The possibility that human mesenchymal stromal cells (hMSC) may derive from the malignant clone in hematological malignancies (HM) is a controversial issue. In order to clarify hMSC origin and disclose possible cytogenetic heterogeneity in hMSC belonging to different patients, bone marrow (BM)-derived hMSC samples from chronic lymphocytic leukemia (CLL) and acute lymphoblastic leukemia (ALL) were expanded in culture, characterized by flow cytometry, and screened by conventional cytogenetic analysis and fluorescent in situ hybridization for the presence of possible cytogenetic aberrations, related or not to the hematopoietic neoplastic clone. Our data showed that the presence of cytogenetic aberrations in successfully expanded HM-MSC stromal layers derives from the persistence of contaminating hemopoietic cells (HC), which is greatly supported by in vitro culture conditions that could mimic in vivo microenvironmental niche. Interestingly, the presence of binucleated HM-MSC maintaining a diploid numerical setting has been also detected, while aneuploidies were observed more frequently in mononucleated HM-MSC from patients with an altered karyotype than in patients with a normal karyotype and controls. In conclusion, here, we showed that in ALL and in CLL, the BM-MSC has a normal karyotype, thus supporting a distinct origin from hematopoietic cells (HC). The presence of in vitro hMSC aneuploidy is associated with lymphoid neoplasias carrying chromosome abnormalities, suggesting that hMSC should be characterized before clinical application. The adequacy of hMSC cytogenetic characterization here proposed could represent a "prerequisite" to standardize the hMSC analysis before their use in the autologous setting and cellular therapy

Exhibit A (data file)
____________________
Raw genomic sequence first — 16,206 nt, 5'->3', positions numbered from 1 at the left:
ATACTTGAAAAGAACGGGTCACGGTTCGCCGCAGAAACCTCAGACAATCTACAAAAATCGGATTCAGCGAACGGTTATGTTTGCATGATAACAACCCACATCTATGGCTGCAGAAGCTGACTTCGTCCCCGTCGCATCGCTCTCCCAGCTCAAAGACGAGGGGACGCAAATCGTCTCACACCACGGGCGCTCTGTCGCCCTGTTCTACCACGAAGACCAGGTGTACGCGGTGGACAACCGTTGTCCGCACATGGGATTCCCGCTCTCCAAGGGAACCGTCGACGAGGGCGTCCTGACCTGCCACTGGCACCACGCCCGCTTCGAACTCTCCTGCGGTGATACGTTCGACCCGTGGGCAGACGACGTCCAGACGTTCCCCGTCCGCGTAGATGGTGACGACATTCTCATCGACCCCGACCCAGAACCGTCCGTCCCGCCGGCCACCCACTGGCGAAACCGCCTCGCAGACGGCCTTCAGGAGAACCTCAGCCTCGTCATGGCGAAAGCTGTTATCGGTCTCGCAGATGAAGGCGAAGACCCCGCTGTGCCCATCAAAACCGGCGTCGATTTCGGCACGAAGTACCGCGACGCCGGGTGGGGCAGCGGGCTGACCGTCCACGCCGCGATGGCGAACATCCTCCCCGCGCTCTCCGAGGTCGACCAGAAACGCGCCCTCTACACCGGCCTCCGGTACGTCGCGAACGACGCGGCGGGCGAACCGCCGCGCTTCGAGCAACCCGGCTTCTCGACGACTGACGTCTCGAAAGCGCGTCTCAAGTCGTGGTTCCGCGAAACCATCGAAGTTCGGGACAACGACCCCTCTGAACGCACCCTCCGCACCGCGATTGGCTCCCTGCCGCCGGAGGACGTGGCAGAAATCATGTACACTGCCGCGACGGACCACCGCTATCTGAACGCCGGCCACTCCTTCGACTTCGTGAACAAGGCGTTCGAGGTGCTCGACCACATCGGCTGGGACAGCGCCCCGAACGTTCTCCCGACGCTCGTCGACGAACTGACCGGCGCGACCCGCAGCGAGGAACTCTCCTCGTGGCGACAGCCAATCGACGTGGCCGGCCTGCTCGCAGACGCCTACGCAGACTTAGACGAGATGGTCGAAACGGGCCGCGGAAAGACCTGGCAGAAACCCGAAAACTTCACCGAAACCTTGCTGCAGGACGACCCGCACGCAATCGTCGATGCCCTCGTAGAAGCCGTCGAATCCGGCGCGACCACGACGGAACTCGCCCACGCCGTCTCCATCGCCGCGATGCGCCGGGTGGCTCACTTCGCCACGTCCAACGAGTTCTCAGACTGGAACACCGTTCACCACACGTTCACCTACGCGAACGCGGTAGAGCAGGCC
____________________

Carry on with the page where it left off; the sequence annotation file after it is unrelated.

To submit an update or takedown request for this paper, please submit an Update/Correction/Removal Request.